The firm is Hodge Jones & Allen, a successful 40-year-old London firm that was confronting the issue of succession. According to the firm’s managing partner, Vidisha Joshi, the firm asked the existential question, “Where do we want the firm to be in ten years’ time?” and concluded that a 100% employee-owned model was the best way to get there. In addition to higher levels of employee productivity, staff retention and engagement, the 100% employee-owned model “is also a tax-efficient model that ensures that profits can either be shared with employees or put back into the business.” See Joshi, “Why we became the first employee-owned major law firm,” The Times, Dec. 7, 2018.
A good number of lawyers would like to wait another 10 years to see proof that Hodge Jones & Allen has landed on the right model. If those lawyers are key decision makers in the U.S., we’ll have a very long wait on our hands.
Yet, reflecting upon the inability of some lawyers to comprehend the superior communication skills of Marcus Arnold, I’m prompted to ask an uncomfortable question: Are we lawyers reluctant to collaborate intensively with nonlegal professionals because deep down we fear an unflattering comparison of our professional abilities? If so, ego and attitude may be a bigger barrier to innovation than Rule 5.4.
Ironically, in a tech-enabled world, our best move is to look inward and to confront our fear. When that happens, everyone can win.
This essay is based on a keynote presentation I gave at the 2019 LMA Annual Conference, an organization that has its full share of talented and insightful nonlawyer professionals. Many thanks to Anusia Gillespie and Erin Corbin Meszaros for letting me gently poke the bear.
Because of the Cal Bar’s Legal Market Landscape Report and the subsequent creation of the Task Force on Access Through Innovation of Legal Services (ATILS), which is now recommending significant regulatory changes, see Debra Cassens Weiss, “Nonlawyers could offer legal advice and partly own law firms under these California proposals,” ABA Journal, July 15, 2019, I am permanently associated with the movement to liberalize Model Rule 5.4.
As noted at the beginning of the Task Force’s official memoranda, it sought to “balance[ ] the dual goals of public protection and increased access to justice.” See Open Session Agenda Item 701 July 2019, Memo from Justice Lee Edmon and Randall Difuntorum to Members, Board of Trustees, at 2 (July 11, 2019). In 251 pages of memoranda and exhibits, the phrase “access to justice” appears 92 times compared to 29 times for “public protection.” This likely reflects how lack of access weighs on the minds of the Trustees and the ATILS Task Force. Indeed, in my own view, declining access is a cancer that’s slowly killing the public’s faith in representative government. Cf. Gillian K. Hadfield, Rules for a Flat World 79 (2017) (“People who feel as though the rules don’t care about them don’t care about the rules”).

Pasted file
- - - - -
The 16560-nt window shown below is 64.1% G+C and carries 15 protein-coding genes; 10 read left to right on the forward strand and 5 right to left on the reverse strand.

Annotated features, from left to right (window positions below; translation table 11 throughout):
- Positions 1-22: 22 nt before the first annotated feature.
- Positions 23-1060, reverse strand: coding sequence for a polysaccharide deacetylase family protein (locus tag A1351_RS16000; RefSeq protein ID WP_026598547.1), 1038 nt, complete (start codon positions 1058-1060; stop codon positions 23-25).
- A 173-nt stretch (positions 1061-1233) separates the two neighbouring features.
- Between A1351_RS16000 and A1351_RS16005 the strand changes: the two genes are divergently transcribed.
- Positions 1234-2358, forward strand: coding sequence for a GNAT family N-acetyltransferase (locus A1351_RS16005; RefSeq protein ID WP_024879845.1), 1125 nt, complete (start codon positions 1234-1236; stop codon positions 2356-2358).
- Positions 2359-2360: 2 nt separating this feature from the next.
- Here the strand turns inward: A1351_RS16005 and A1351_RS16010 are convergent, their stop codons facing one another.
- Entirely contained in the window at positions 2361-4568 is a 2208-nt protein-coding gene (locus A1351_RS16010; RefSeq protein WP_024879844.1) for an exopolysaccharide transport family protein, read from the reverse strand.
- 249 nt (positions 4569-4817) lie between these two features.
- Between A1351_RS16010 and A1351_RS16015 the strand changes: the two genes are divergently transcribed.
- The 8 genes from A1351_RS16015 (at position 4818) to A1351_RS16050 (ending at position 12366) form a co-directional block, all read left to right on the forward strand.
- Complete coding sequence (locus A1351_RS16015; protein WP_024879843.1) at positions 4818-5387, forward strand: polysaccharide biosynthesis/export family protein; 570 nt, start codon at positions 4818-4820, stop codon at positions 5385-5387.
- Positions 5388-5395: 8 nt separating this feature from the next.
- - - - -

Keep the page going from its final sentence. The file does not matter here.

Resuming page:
That said, as author of the Landscape Report, I feel compelled to engage in some expectation management. Specifically, let’s compare the scope of the proposed changes to the ethics rules (primarily 5.4) with the magnitude of the underlying problem. The change is modest — basically, enabling lawyers and allied professionals to co-venture with each other on relatively equal terms. Yet, the underlying problem is massive — most people can’t afford lawyers to address their legal needs.
It is all-too-easy to conflate the enormous political will and energy needed to change Rule 5.4 with a big win for access to justice. But for most Californians, it won’t play out that way, at least in the short to medium term. Rule 5.4 needs to be liberalized because, like healthcare and higher education, the cost of legal services is increasing much faster than other goods and services in our economy — and for a multitude of reasons, this is harmful to the public interest. In a complex, interconnected, and highly regulated society, we need more legal solutions per unit of effort, just like we need more affordable healthcare and higher education options that do not require massive amounts of student debt.
Sticking with the legal field, however, which is an area we know well, how are we going to get legal innovation at a rapid pace when lawyers — who lack expertise in tech, process, data, design, and operations management — need to be 100% in charge and bear all the financial risk? The answer is both obvious and undeniable: we won’t.
All this is true. But this does not mean that modifying Rule 5.4 is the fastest or best way to improve access to justice. Instead, the most direct way to achieve this objective is for state supreme courts to redesign how the most common types of legal disputes get resolved. See Post 099 (discussing the experience of British Columbia’s Civil Resolution Tribunal); see also Henderson, Legal Market Landscape Report (July 2018) at 19-21 (noting that courts are a significant part of the legal system’s cost problem “because the judiciary establishes the procedures lawyers must follow to resolve disputes”).
Redesigning how state courts resolve disputes is a crucial new frontier that has very little to do with modifying Rule 5.4. Yet, we can and should embrace both.
Finally, I am sorry that these changes may work against the economic interest of lawyers who are already struggling to earn a living. See Post 037 (discussing challenging economics of lawyers in small and solo practice). As a profession, however, we are ethically required to evolve in the public interest. See ABA Preamble to the Model Rules at ¶ 6 (requiring lawyers “to be mindful of deficiencies in the administration of justice” and to “help the bar regulate itself in the public interest”). This affects the functioning of our system of government, which is quite a fragile thing in the year 2019.